Barry Gough is putting the finishing touches on his 19th book, one in which he combines two loves. The prolific Victoria writer, well-known for his passion for and knowledge of Canadian military history, is also one the biggest supporters of Victoria High School, where he was both a student and a teacher. He is currently the chairman of the Victoria High School Alumni Association.
Local publisher Heritage House is set to launch Gough’s latest work, From Classroom to Battlefield, Victoria High School and the First World War, in November.
The seven-chapter book is expected to have 224 pages and will commemorate the 100th anniversaries of the war, to be officially marked on Aug. 4, and 138-year-old Vic High’s current (fourth) building on Grant Street, which will be celebrated on the Victoria Day weekend in May.
“It’s been exciting, learning about the lives of people,” Gough said about his research on the Vic High students who died while serving Canada.
In all, about 500 students who attended Vic High joined the Canadian Expeditionary Force during the war. Eighty-five died during the conflict.
When Gough was a student in the 1950s, he noticed small portraits of the fallen in military uniforms (since removed to museums) in the hallway. His interest in military history was piqued.
One of Vic High’s many tributes to those who served in both world wars is a brass plaque Gough saw in the main hallway designed by former student and long-time teacher (1916-1945) Earl Clarke. The plaque, which remains in the hallway, commemorates the 85 who died during the First World War, some of whom Clarke taught.
When Gough saw the plaque again in 2004, he said it shed a new light on his thinking about the men and women who lost their lives while fighting for their country.
“It seemed to me it was a story that needed to be told.”
Gough also taught at Western Washington University, Wilfred Laurier University. He was an adjunct professor of war studies and history at the Royal Military College of Canada in Kingston, and is a Fellow of the the Royal Historical Society. He writes the story of a number of names from the list of 85. However, he also includes the tales of a few who survived and made great contributions to the community and country following their return.
He enlisted the help of six Victorians to serve as an advisory committee to oversee the project.
The list includes former Vic High student Leona Taylor, member of the Old Cemeteries Society and expert on family stories, Vic High archivist Debbie Blackie, researcher and advisory editor Yvonne Van Ruskenveld, noted war historian Tim Travers, B.C. provincial archivist Gary Mitchell and Keith McCallion, former Vic High principal and passionate history teacher.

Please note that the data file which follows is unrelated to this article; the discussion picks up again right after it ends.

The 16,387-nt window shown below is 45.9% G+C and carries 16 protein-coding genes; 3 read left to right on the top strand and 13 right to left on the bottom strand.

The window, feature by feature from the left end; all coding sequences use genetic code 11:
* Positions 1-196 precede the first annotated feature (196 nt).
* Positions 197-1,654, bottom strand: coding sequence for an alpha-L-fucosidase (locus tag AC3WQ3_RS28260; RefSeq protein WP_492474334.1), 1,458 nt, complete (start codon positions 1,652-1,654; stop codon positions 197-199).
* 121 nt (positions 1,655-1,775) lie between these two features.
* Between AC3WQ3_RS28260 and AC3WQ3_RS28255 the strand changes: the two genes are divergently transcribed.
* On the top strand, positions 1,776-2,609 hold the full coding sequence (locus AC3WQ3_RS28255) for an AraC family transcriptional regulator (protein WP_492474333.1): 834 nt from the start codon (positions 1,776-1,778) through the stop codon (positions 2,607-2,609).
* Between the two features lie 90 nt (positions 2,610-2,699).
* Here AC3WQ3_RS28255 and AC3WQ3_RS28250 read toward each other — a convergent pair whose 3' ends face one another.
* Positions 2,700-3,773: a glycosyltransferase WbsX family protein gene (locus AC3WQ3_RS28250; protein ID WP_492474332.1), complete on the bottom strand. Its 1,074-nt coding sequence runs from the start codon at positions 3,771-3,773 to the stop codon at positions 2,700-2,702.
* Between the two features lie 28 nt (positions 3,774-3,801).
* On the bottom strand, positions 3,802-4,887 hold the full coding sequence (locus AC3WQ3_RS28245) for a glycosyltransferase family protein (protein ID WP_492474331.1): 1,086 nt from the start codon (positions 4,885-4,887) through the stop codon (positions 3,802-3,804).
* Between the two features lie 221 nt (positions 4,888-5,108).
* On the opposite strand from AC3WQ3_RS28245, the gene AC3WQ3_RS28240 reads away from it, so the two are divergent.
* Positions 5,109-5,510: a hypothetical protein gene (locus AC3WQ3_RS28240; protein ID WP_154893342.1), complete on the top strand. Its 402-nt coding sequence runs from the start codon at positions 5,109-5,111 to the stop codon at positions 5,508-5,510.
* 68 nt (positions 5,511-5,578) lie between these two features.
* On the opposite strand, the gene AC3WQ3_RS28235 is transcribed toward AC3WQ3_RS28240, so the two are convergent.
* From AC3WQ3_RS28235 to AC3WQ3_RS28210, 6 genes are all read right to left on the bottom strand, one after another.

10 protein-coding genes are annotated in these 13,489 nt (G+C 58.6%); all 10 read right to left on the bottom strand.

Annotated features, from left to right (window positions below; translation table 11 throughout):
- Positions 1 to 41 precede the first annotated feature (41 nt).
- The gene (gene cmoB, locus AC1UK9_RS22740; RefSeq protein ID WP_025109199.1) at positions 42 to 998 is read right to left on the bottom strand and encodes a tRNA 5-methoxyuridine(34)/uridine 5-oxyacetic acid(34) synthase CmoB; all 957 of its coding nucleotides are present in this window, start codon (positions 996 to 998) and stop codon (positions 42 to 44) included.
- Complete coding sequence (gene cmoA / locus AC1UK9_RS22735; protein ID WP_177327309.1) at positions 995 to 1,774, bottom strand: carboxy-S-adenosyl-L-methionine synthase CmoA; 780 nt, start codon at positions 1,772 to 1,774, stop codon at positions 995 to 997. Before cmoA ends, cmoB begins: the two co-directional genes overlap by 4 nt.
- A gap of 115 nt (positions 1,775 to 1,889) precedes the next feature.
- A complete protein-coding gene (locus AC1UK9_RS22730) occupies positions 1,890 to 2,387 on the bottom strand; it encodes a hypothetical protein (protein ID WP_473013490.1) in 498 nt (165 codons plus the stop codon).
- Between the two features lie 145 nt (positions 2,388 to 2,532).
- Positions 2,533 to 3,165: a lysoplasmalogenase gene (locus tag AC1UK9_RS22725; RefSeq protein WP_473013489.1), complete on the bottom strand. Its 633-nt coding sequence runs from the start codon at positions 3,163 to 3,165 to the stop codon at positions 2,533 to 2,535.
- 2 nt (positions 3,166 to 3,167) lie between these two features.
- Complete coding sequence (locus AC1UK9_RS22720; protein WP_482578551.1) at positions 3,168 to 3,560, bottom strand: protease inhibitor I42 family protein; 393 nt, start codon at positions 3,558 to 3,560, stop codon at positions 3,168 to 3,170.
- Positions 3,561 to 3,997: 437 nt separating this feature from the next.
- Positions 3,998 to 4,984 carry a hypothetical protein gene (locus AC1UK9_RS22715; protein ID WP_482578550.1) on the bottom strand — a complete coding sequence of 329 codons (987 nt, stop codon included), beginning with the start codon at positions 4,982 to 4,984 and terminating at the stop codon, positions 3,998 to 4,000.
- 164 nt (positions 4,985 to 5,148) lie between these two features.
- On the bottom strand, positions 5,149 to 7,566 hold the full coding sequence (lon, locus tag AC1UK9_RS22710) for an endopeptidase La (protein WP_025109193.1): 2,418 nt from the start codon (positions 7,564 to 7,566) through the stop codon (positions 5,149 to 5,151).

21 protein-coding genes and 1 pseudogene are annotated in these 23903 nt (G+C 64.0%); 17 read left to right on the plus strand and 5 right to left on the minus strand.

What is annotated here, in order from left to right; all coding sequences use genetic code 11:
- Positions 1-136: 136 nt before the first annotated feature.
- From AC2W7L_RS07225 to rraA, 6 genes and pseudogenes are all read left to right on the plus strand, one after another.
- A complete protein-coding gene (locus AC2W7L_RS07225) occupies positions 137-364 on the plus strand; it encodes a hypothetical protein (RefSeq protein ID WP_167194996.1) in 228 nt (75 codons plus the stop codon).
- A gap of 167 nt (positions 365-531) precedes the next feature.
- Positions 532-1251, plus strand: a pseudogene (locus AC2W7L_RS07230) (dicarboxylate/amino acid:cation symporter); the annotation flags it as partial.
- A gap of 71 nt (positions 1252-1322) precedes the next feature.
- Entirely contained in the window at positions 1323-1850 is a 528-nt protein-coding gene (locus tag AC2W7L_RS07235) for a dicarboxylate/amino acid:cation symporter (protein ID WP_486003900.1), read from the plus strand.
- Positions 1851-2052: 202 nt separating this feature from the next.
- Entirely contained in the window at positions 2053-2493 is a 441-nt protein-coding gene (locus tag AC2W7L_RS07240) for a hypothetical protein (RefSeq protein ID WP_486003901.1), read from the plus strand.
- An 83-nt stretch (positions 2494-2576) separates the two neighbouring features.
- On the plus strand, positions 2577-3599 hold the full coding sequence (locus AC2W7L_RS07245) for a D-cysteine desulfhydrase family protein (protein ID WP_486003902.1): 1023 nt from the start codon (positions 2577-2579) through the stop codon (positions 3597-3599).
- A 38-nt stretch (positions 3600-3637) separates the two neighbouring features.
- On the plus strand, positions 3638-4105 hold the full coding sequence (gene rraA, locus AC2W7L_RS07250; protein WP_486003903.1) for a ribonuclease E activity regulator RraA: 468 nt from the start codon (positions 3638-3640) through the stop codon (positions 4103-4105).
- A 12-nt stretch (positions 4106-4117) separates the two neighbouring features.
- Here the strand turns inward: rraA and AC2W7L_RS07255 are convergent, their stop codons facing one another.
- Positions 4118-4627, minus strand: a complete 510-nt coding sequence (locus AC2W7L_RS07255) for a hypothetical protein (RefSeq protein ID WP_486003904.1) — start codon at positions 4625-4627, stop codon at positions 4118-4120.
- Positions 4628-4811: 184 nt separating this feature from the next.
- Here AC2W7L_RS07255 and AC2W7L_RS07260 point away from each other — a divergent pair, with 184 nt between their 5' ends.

One of Gough’s stories is about Major John Gibson Anderson, who rose from the rank of private and was awarded the Military Cross for his heroic battles. Anderson was known for his expertise in raiding enemy trenches and he called himself “Lucky Star” because he and a fellow officer survived several battles in 1915. He died in 1917 at the Battle of Passchendaele near the Belgian city of Ypres.
Anderson was a good boxer and an even better wrestler. He was a Canadian universities wrestling champion before heading off to war.
Another story is that of Henry Forbes Angus, who was born in Victoria, earned a degree at McGill University in Montreal, was recommended to attend Oxford University and won the coveted Vinerian Prize for academics at the prestigious British school.
He became a University of British Columbia professor, a famous economist and distinguished civil servant. Angus survived the Great War and died at the age of 101.
Gough, 75, tells the story of English-born Rhodes Scholar Arthur Yates, who came to Victoria in 1911. Yates was a rugby coach at Vic High until late 1916. After the war, he became the leading advocate for rugby in the United States and is still highly regarded in U.S rugby circles.
One of the more touching stories is that of Jessie Nelson King, Vic High’s top student in 1906, who enlisted as a nurse in the Canadian Medical Corps. Her brother was killed in the war and she made it a mission to find her brother’s grave, a difficult task in those days. She succeeded, but was wounded by an explosion in the hospital where she was stationed and was the last Canadian military nurse to die in the Great War.
“Most readers wouldn’t have a clue about the First World War,” Gough said. “This is the first generation of Victorians to suffer loss in such a catastrophic way. It is the nature of war.”